A Couple of Nice Stories

Beverly Mohn teaches water trapping methods at the Schuylkill County trapper training school.

I read a couple of nice stories about trappers this weekend. If you have a few minutes, they are worth a read.

Steve Gilliland wrote a piece for The Kansan on the Kansas Fur Harvesters’ annual fall convention that he attended this weekend. He reflected on the experience and on trapping in general:

“Yes, we are trappers; part of a waning breed that once helped shape our
country. We are at the same time sportsmen, conservationists, public
image technicians, innovators and teachers. We trap in the farm country
of the Midwest rather than in Rocky Mountain streams, we drive pickups
rather than ride horses and pack mules, we wear jeans and overalls
rather than buckskin, and we use modern day traps rather than the
antiques of our ancestors, but our spirits remain the same.”

And Connie Mertz of the Daily Item in Sunbury, Pennsylvania, wrote a story about the Mohns, a family of trappers from the Hamburg, Pennsylvania area. Brian Mohn, the father of the three trapping daughters featured in the story, is the District 11 Director of the Pennsylvania Trappers Association. His daughters not only have an interest in trapping and in teaching it to others, but they also work to educate non-trappers on the importance of the sport:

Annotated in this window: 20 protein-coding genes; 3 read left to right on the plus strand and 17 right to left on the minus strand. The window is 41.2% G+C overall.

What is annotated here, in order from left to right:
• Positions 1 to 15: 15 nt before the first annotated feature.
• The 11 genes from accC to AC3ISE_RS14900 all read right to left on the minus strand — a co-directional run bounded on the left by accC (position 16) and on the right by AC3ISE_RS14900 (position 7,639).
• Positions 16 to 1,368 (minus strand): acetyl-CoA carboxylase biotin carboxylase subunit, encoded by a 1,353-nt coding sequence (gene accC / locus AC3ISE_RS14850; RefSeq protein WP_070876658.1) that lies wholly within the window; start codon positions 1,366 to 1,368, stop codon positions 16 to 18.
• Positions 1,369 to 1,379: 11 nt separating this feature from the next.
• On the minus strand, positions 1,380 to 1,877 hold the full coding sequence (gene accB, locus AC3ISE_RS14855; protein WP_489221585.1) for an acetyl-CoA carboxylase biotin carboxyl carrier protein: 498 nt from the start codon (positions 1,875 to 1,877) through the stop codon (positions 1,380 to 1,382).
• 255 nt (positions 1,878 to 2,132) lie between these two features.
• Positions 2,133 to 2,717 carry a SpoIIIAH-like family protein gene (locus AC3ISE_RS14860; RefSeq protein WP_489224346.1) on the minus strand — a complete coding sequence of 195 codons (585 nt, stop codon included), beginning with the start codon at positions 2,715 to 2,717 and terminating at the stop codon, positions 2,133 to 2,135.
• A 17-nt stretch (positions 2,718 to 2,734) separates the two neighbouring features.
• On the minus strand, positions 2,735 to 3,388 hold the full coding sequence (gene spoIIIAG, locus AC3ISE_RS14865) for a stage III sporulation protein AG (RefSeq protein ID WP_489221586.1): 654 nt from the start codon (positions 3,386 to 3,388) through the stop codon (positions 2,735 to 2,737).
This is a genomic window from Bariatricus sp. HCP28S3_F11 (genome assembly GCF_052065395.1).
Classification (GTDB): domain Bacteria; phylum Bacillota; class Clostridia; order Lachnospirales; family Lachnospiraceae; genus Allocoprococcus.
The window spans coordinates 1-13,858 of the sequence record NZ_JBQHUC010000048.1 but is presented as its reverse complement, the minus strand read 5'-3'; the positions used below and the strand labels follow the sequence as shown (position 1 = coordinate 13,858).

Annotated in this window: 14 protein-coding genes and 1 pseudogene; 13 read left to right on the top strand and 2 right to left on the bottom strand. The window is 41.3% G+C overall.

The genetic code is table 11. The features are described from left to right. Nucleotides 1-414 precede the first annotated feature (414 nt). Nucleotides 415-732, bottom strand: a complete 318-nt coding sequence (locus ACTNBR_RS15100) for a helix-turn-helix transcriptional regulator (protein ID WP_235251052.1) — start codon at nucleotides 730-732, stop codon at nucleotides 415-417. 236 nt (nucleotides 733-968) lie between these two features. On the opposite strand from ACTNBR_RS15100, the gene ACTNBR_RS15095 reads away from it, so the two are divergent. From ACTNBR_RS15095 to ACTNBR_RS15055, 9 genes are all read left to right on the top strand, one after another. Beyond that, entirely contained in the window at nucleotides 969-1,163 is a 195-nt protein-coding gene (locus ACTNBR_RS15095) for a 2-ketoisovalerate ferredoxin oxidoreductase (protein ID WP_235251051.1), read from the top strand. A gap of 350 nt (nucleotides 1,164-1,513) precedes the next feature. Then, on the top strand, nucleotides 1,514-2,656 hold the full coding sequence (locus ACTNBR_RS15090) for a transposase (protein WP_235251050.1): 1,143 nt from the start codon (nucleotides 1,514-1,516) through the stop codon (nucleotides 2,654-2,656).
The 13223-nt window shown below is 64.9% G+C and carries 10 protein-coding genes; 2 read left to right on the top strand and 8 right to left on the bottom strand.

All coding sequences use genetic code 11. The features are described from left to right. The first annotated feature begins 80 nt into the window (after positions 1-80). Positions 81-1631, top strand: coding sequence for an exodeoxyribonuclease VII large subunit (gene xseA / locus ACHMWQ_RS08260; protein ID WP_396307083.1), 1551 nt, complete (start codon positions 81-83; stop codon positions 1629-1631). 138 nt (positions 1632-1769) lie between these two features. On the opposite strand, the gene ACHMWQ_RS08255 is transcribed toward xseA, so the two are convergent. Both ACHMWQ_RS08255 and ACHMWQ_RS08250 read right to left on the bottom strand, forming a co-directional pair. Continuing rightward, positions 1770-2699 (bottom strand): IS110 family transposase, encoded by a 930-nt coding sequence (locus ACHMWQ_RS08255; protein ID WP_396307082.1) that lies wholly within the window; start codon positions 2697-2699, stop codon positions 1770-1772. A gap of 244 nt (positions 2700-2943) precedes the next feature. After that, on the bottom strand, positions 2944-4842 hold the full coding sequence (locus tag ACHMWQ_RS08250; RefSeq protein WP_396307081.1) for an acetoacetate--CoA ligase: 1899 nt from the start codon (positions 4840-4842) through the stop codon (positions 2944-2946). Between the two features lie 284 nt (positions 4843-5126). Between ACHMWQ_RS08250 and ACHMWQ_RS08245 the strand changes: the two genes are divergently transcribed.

The girls know full well
that not everyone agrees with trapping, and each of them is quick to
defend it. “Trapping is frowned on by people in general,” Beverly said.

Now a student at Lincoln Tech in Allentown,
she refuted a teacher who said it was wrong to trap red foxes because
they were scarce. “She was surprised when I corrected her, saying that
southeast Pennsylvania and Maryland have the largest population of red
fox in the country.”

Carolyn takes time to explain the benefits
associated with trapping. “I tell them how it helps with population
control, and helps to control diseases of rabies or mange. It is also a
tradition that goes deep into American history, and it is great to know
that I am continuing this tradition.”

Judy thinks that people are opposed to it because they have been told horror stories. “They are not educated about it.”

I hope you’re having luck out on your traplines. Send in stories and photos to jared.blohm@fwmedia.com and I’ll post them up on the blog.

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